What is ‘Horse-man-ship’?
What do the words ‘good horsemanship’ mean to you?
For me it is about our horse/human relationships; understanding our horses and ourselves, mentally, physically and emotionally – A holistic approach to managing, caring for and building trust based relationships with our equine friends.
Over the last 3 yrs I’ve been working with a wide variety of trainers, coaches, behaviourists, and equine therapists, all exploring different; methods, techniques, approaches, and belief’s, and all working to identify the foundations of good horsemanship.
What we found is: ‘Horsemanship’ is not about any specific ‘training’, ‘tool’, ‘method’ or ‘technique’ … It’s all about relationships…
Our ability to connect, understand and empathise, with our horses and ourselves.
In fact I believe it is more about a way of ‘being’ not ‘doing’, ‘who we are’ and ‘how we show up’…
– The Science Bit –
1. All cells are in a state of either protection, or, growth and development
2. The brain and neurological system is a social organ, responding to, and learning from others.
3. We all have ‘Mirror neurons’ in the gut and brain, which replicate what is going on around us. – Gut Instincts –
4. Emotional nurture is a physiological need.
The recent advances in science and neuroscience have shown that we cannot grow and develop normally as children. Or learn, develop resilience, and be happy and healthy as adults, without feelings of safety, stability and security.
As such, secure attachment relationships, build brains. Helping our nervous systems find the vital balance between arousal vs. calming – Fight, flight, freeze vs. Rest and Digest.
In fact without comfort and emotional nurture we cannot survive…
As ‘Bolby’ the father of Attachment theories describes: “Seeking a close, trusting relationship, of care, comfort and love, is a natural instinctive behaviour.”
So what does this mean for our horse-human relationships? This brings us to…
– The Art Bit –
1. It’s all about the art of love and relationships.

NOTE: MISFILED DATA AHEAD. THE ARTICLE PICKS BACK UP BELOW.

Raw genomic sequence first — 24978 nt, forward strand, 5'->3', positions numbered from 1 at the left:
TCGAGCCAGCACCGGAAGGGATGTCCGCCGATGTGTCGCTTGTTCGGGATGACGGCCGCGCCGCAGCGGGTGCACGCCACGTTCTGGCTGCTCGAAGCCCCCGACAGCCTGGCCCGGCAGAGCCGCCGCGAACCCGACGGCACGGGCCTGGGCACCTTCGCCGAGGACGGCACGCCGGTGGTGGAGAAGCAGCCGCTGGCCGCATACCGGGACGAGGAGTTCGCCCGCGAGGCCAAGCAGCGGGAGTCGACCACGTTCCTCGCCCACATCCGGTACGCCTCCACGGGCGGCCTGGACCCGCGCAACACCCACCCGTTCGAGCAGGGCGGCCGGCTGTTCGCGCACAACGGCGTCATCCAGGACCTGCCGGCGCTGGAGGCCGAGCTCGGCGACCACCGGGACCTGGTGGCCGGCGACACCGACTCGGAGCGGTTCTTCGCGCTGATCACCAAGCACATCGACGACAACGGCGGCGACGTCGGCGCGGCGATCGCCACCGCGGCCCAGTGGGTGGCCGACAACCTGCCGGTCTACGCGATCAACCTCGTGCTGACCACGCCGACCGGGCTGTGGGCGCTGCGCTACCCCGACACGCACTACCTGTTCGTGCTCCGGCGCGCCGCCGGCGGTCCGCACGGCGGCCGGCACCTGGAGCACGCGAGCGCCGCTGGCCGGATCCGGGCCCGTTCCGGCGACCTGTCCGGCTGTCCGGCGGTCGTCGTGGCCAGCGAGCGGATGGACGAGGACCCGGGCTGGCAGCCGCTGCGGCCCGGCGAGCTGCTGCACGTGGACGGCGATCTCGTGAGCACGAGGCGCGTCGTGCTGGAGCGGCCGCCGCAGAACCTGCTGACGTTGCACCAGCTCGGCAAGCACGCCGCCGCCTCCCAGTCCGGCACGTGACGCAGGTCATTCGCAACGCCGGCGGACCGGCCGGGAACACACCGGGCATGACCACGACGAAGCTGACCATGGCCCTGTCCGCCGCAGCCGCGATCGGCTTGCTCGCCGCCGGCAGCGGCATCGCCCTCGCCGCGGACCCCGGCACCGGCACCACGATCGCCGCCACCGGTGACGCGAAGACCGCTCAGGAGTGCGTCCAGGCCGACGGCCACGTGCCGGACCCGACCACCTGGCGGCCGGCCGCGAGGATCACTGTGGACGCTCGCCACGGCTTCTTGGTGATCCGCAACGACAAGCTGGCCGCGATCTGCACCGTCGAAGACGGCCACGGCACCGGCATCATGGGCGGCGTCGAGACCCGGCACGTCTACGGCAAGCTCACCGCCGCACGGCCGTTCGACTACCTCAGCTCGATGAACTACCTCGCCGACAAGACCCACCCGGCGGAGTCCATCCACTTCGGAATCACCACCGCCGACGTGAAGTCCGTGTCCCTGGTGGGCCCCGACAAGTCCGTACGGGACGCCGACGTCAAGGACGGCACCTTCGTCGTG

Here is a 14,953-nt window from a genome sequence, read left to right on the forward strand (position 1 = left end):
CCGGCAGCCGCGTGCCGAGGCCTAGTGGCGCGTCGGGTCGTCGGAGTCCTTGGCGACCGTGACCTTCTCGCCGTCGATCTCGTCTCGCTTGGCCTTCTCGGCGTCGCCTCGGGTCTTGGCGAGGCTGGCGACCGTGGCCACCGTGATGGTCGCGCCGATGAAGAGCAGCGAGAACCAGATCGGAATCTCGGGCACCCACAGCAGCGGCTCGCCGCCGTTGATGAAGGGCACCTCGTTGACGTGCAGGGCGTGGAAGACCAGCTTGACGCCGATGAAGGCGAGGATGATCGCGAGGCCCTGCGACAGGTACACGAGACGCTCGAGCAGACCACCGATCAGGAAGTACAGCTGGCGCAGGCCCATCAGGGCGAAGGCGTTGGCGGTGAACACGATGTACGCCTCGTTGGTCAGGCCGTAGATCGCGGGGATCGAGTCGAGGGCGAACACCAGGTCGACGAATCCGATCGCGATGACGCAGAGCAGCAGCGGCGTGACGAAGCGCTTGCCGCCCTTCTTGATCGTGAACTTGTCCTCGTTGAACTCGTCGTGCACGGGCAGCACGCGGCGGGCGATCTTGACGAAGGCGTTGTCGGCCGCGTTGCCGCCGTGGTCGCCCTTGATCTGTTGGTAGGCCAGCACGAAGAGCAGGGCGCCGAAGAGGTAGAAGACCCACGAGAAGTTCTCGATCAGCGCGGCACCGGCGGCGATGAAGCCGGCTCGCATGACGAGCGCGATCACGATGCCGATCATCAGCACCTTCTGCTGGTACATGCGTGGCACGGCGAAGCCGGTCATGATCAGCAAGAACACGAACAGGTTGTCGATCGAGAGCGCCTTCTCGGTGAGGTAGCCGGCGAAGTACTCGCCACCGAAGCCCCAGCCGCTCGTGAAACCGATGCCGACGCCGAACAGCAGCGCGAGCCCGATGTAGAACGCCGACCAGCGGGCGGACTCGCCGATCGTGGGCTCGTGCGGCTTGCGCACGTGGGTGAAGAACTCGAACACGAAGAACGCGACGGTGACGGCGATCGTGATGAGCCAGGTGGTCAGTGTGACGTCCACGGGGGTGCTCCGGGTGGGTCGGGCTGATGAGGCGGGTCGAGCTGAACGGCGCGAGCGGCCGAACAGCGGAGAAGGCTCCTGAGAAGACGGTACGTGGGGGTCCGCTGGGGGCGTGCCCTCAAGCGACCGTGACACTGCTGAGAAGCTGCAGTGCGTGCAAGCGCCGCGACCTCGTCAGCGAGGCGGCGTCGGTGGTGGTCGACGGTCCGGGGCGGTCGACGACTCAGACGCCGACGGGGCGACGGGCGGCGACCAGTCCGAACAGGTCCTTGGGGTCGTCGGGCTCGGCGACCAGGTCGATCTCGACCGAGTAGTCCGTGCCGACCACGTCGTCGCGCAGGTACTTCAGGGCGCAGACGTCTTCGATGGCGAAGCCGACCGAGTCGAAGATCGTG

2. Building trust through Understanding and Communication.
3. Engaging the seeking, play and care emotional systems, as described by Panksepp (1998)
4. Using Playfulness, Acceptance, Curiosity and Empathy (PACE – Daniel Hughes, clinical psychologist.) to build strong bonds and encourage learning and development, in our horses & ourselves.
And so, in 2013 we developed the ‘Understanding Equus’ attachment aware relationship model, ‘TLC’. A simple reminder of the 3 keys to building successful relationships…
TLC = Trust, Listen and Connect.
T = Trust: The foundation of all good relationships. Trust requires empathy – the ability to ‘walk in your horse’s shoes’ – When we feel understood, we feel calmer, more ready to take risks. A calm and alert state means we are ready to learn.
L = Listen: Remember, Emotions drive behaviour and behaviour IS communication. Therefore emotional intelligence is vital for establishing and maintaining positive relationships. The starting point of all good communication is the importance of mindfulness, being truly in the moment, and able to tune in to ourselves and others. This enables us to model the behaviour we wish to see in others.
C = Connect: With love, empathy, creativity and play. Heart-rhythm synchronization occurs between people when they are feeling love and care for each other. Establishing a heart-felt connection and 2 way communication is vital to achieve the appropriate level of growth and development. Engaging the seeking, play and care systems to encourage and stimulate learning.
This model underpins the ‘Understanding Equus’ Horsemanship Coaching and ‘Equine Assisted Learning’ programs for horse owners, adults and young people:
– Horsemanship Coaching –
It is my belief that there is no ‘one’ or ‘best’ way to training and being with horses, and different methods and approaches, suit different people and different horses.
Each horse and human is unique, a product of their own genetics and life experiences. Therefore each will resonate with and respond to different training methods and approaches.
My work as a horsemanship coach reflects this, as I help people to: Build better relationships and find what methods, training and support they need, to realize their dreams.
– EAL –
Together with emotion coaching, the ‘TLC’ model forms the basis of the Equine Assisted Learning and Development Courses and programs we run.
Partnering with the horses, we offer Coaching and Facilitation for adults and young people.
1. For personal or professional development, life and social skills.
2. Developing leadership, teamwork and communication skills.
3. Building trust, confidence, emotional intelligence, self belief and resilience
Including the ‘Building Connections’ EAL program for young people in care. This is a 6-10 Week program, interacting with horses, helping children to develop life and social skills, emotional resilience, confidence and trust, in themselves & others.
So, next time you go to your horse, remember:
“Be the change you want to see in your horse”
Stop, ground yourself, and breath…
Then just think, we all need a little: TLC –
Trust, Listen and Connect, to build happy and healthy relationships
Thank you to Lindy Wale and all the students at Kingston Maurward College for organizing, to Lorrie Bee & Hazel-Ann Wilson for the beautiful photo’s, to Caddy, Feather and Charlotte for braving the audience and to all who attended for your input and questions. Thank you also to my long-suffering husband! We hope you enjoyed the day and left with plenty of food for thought.